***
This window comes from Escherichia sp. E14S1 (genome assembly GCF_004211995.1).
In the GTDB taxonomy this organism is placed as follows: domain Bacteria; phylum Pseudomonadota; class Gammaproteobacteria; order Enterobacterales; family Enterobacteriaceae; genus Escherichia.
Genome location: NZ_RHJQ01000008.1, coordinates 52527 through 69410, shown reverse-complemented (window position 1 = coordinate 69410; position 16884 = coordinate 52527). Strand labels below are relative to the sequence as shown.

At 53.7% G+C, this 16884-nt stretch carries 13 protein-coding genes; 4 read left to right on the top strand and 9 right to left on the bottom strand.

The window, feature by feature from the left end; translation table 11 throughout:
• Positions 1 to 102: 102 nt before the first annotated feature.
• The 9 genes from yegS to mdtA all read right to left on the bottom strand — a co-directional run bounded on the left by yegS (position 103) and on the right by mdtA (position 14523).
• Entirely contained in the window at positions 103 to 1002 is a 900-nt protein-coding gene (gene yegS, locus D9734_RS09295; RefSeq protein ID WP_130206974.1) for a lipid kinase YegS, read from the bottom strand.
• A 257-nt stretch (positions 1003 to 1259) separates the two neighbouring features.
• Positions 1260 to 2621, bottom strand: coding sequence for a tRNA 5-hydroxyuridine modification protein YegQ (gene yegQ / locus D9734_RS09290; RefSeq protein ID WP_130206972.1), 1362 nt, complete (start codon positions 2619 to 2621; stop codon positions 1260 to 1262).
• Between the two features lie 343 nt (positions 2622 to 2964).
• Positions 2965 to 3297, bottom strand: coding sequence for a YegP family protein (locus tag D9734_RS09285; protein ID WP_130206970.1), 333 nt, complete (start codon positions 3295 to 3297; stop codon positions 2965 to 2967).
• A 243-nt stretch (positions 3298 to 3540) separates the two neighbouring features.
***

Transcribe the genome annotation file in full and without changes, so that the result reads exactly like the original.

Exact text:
This window comes from Escherichia sp. E14S1 (genome assembly GCF_004211995.1).
In the GTDB taxonomy this organism is placed as follows: domain Bacteria; phylum Pseudomonadota; class Gammaproteobacteria; order Enterobacterales; family Enterobacteriaceae; genus Escherichia.
Genome location: NZ_RHJQ01000008.1, coordinates 52527 through 69410, shown reverse-complemented (window position 1 = coordinate 69410; position 16884 = coordinate 52527). Strand labels below are relative to the sequence as shown.

At 53.7% G+C, this 16884-nt stretch carries 13 protein-coding genes; 4 read left to right on the top strand and 9 right to left on the bottom strand.

The window, feature by feature from the left end; translation table 11 throughout:
• Positions 1 to 102: 102 nt before the first annotated feature.
• The 9 genes from yegS to mdtA all read right to left on the bottom strand — a co-directional run bounded on the left by yegS (position 103) and on the right by mdtA (position 14523).
• Entirely contained in the window at positions 103 to 1002 is a 900-nt protein-coding gene (gene yegS, locus D9734_RS09295; RefSeq protein ID WP_130206974.1) for a lipid kinase YegS, read from the bottom strand.
• A 257-nt stretch (positions 1003 to 1259) separates the two neighbouring features.
• Positions 1260 to 2621, bottom strand: coding sequence for a tRNA 5-hydroxyuridine modification protein YegQ (gene yegQ / locus D9734_RS09290; RefSeq protein ID WP_130206972.1), 1362 nt, complete (start codon positions 2619 to 2621; stop codon positions 1260 to 1262).
• Between the two features lie 343 nt (positions 2622 to 2964).
• Positions 2965 to 3297, bottom strand: coding sequence for a YegP family protein (locus tag D9734_RS09285; protein ID WP_130206970.1), 333 nt, complete (start codon positions 3295 to 3297; stop codon positions 2965 to 2967).
• A 243-nt stretch (positions 3298 to 3540) separates the two neighbouring features.